Apple has hired a longtime Ford Motor Company executive who helped lead safety efforts and automotive engineering, in a sign that the iPhone maker is once again pushing ahead with electric vehicle development.
The tech giant has hired Desi Ujkashevic to run the car project, according to people familiar with the matter. Ujkashevic has been with Ford since 1991, most recently as global director of automotive safety engineering. Before that, she helped oversee the interior and exterior structure, chassis and electrical components of many Ford models.
According to her LinkedIn profile, the executive has worked on the Ford Escape, Explorer, Fiesta and Focus, as well as Lincoln MKC and Aviator. She also helps the Dearborn, Michigan-based automaker develop new electric vehicles. Ujkashevic has experience dealing with regulatory issues that will be key for Apple to get cars on the road.
The Cupertino, California-based company declined to comment on the hiring. Meanwhile, Ford said Ujkashevic had retired from the automaker.
Ujkashevic’s signing shows Apple’s continued push for self-driving cars despite several high-profile departures over the past year. The project’s management team has all but been replaced since Doug Field, joined Ford last year.
Making electric self-driving cars is considered Apple’s “next big thing” — a new product category that could prevent sales growth from stagnating. But the program has undergone several changes in strategy and personnel since it launched about seven years ago.
Last year’s turnover was particularly high. In addition to Field’s departure, Apple also lost key executives in charge of hardware engineering, robotics and sensors. In some cases, senior engineers were leaving to join air taxi startups.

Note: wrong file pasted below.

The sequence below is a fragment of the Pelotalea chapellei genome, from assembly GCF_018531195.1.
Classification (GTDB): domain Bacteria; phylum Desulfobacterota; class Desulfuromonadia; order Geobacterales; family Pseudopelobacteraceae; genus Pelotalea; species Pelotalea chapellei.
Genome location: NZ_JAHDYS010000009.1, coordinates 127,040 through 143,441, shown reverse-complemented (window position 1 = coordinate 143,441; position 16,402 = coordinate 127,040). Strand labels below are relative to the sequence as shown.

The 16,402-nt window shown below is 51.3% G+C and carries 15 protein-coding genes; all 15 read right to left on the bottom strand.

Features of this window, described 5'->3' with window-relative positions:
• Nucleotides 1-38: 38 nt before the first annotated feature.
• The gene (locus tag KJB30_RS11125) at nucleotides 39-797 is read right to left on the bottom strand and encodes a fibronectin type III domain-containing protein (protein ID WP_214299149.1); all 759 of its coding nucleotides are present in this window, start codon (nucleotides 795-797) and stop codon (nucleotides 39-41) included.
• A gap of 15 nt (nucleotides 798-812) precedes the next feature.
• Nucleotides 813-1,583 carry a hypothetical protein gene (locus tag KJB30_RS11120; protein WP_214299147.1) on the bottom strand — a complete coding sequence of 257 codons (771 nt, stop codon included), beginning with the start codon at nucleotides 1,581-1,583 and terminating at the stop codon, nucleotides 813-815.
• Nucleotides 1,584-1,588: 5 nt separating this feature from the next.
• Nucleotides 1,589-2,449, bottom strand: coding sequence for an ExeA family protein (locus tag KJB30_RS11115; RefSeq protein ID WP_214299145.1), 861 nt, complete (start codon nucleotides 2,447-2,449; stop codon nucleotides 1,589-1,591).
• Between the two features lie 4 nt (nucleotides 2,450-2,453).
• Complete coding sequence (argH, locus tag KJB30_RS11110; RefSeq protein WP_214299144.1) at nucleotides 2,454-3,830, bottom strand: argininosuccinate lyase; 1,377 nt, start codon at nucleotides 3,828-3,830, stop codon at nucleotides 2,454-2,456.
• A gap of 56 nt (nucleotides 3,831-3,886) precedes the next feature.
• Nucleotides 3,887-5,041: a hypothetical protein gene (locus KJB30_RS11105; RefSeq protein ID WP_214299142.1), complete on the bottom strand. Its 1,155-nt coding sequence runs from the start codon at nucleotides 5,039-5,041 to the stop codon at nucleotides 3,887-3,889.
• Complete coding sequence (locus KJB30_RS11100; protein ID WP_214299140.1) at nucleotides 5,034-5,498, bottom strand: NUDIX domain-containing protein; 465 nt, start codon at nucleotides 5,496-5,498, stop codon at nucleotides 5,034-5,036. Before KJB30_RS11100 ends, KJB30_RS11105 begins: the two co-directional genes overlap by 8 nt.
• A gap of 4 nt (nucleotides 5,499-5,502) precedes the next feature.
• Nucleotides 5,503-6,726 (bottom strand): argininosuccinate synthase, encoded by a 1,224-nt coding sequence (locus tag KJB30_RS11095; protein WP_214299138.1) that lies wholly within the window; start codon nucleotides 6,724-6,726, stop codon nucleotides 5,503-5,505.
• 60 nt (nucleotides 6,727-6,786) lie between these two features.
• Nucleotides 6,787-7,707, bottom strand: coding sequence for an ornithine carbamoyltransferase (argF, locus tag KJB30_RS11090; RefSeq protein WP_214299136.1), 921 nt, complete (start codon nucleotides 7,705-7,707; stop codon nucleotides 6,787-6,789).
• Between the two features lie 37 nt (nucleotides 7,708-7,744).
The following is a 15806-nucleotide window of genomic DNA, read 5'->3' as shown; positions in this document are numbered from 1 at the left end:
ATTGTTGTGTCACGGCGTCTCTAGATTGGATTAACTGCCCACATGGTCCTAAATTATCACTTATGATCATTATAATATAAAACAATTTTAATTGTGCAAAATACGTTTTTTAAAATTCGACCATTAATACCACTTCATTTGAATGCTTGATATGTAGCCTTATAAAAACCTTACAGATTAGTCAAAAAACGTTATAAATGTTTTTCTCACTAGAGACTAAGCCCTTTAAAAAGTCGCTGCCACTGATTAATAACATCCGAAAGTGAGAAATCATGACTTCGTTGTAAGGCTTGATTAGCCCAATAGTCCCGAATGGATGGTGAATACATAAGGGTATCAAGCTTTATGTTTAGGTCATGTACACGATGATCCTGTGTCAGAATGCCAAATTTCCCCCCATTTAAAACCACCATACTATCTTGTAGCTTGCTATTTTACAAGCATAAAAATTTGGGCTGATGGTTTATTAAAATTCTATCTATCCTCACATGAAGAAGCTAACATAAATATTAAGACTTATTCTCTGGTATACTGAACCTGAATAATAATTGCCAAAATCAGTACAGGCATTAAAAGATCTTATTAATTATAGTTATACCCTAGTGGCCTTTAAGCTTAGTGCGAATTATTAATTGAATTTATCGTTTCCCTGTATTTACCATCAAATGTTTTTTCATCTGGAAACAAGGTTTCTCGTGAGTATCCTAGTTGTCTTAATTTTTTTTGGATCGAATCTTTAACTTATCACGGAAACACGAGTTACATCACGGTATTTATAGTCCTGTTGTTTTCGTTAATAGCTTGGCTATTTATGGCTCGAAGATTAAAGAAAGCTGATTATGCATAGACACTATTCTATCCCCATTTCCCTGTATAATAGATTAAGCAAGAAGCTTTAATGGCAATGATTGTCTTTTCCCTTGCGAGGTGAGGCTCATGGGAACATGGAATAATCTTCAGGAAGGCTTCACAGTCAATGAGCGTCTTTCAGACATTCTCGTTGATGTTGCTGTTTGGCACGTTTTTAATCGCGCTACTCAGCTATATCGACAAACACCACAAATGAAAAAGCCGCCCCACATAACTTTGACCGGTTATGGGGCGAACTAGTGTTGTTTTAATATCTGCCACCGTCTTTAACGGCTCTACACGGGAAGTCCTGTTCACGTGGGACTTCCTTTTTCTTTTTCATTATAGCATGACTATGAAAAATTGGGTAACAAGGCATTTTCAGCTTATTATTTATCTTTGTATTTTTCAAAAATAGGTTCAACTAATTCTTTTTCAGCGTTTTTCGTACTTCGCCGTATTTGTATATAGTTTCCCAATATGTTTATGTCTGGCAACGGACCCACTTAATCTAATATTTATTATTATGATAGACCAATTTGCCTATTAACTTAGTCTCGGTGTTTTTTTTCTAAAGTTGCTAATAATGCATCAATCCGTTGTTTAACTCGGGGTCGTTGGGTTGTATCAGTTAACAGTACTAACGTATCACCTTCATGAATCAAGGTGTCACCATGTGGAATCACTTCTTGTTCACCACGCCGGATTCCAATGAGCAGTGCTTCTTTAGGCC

Following Field’s resignation, the company tapped Apple Watch and health software chief Kevin Lynch to oversee the project. Lynch is a respected software engineering manager but has never led vehicle development before. Still, the company is trying to accelerate the project under Lynch — with the goal of releasing a product by 2025.
The Apple car will put the company in competition with Tesla Inc and Lucid Group Inc. as well as traditional automakers racing to adopt electric vehicles. Ford has been particularly aggressive in electric vehicles recently, pushing for the electrification of America’s best-selling vehicle: the F-150 pickup.
As part of the project, Apple hires are also trying to master autonomous driving — a holy grail in the auto industry that tech companies like Alphabet Inc.’s Waymo are also grappling with.
Apple has struggled for years to agree on a vision for its car, which has been in development since around 2015. The current hope is to create something completely autonomous, without the traditional steering wheel and pedals. The company also tried to emphasize the safety of its vehicle.
To that end, the company is trying to develop stronger safeguards than those offered by Tesla and Waymo. That includes building in a lot of redundancy — layers of backup systems stepping in to avoid failure of safety and drive systems. Ujkashevic may have been involved in this component. Apple hired Jaime Waydo as head of vehicle safety in 2018, but the Waymo veteran left the company last year.
Ujkashevic is now one of the few auto industry executives on the Apple Auto team, but there are others. Last year, Apple hires included Ulrich Kranz, a former BMW executive and former head of self-driving startup Canoo. Also involved were former Tesla executives and self-driving software developer Stuart Bowers, as well as Jonathan Sive, a former executive at Tesla, Waymo and BMW.
At Ford, Ujkashevic is one of the company’s best-known managers and serves as a designated executive on its website.
“Desi brings a wealth of leadership experience to the global automotive industry,” in her biography on Ford’s website. The company credits her for improving the 118-year-old company’s product, quality and customer experience.
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